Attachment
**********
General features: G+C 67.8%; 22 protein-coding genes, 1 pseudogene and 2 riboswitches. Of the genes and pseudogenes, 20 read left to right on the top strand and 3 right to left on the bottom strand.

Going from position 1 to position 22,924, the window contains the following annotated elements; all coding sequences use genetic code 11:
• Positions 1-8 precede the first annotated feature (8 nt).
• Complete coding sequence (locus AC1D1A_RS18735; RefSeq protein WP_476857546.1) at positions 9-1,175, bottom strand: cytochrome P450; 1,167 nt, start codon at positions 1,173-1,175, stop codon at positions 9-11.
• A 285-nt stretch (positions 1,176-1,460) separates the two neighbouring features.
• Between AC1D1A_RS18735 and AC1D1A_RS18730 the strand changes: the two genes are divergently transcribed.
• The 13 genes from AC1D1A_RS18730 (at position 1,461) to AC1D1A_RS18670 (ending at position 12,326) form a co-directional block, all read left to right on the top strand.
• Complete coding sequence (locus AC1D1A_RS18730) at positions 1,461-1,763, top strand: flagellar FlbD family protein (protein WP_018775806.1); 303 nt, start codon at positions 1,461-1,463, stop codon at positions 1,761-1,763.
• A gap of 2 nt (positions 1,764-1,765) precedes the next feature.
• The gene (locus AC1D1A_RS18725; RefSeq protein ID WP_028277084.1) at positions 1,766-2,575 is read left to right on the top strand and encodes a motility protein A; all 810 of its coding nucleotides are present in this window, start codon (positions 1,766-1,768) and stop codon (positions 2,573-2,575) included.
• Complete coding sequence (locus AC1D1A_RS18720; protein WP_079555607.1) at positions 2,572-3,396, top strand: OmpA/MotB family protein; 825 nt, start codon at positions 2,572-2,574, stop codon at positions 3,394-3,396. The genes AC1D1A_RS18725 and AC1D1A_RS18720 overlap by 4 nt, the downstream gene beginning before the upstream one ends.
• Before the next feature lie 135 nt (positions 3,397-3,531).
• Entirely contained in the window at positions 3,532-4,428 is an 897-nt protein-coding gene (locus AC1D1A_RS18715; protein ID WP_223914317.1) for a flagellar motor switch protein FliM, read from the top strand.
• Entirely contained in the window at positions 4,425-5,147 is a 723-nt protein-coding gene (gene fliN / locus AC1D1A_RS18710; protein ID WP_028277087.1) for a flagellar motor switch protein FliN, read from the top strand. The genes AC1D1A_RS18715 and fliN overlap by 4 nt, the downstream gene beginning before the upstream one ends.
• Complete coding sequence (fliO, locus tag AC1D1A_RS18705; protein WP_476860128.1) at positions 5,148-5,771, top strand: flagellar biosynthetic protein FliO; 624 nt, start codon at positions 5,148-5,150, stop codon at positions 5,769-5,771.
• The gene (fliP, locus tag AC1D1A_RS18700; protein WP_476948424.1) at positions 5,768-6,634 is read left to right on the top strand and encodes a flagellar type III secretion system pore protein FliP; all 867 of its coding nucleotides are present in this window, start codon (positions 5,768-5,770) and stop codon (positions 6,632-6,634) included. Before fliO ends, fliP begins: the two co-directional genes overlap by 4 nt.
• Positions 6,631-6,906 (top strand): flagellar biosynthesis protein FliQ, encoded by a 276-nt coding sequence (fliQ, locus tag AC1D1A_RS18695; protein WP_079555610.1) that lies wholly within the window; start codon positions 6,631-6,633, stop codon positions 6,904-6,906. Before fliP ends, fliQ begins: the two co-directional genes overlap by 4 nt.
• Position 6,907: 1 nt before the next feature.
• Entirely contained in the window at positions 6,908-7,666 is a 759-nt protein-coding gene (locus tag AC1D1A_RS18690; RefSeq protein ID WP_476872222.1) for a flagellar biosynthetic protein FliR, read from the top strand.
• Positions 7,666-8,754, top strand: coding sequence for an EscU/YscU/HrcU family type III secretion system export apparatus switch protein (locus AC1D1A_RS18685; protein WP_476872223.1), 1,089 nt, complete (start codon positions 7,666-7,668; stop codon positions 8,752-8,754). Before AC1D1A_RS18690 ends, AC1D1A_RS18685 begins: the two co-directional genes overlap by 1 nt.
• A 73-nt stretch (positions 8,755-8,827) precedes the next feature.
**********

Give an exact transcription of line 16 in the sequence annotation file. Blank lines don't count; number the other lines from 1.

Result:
• The gene (fliP, locus tag AC1D1A_RS18700; protein WP_476948424.1) at positions 5,768-6,634 is read left to right on the top strand and encodes a flagellar type III secretion system pore protein FliP; all 867 of its coding nucleotides are present in this window, start codon (positions 5,768-5,770) and stop codon (positions 6,632-6,634) included. Before fliO ends, fliP begins: the two co-directional genes overlap by 4 nt.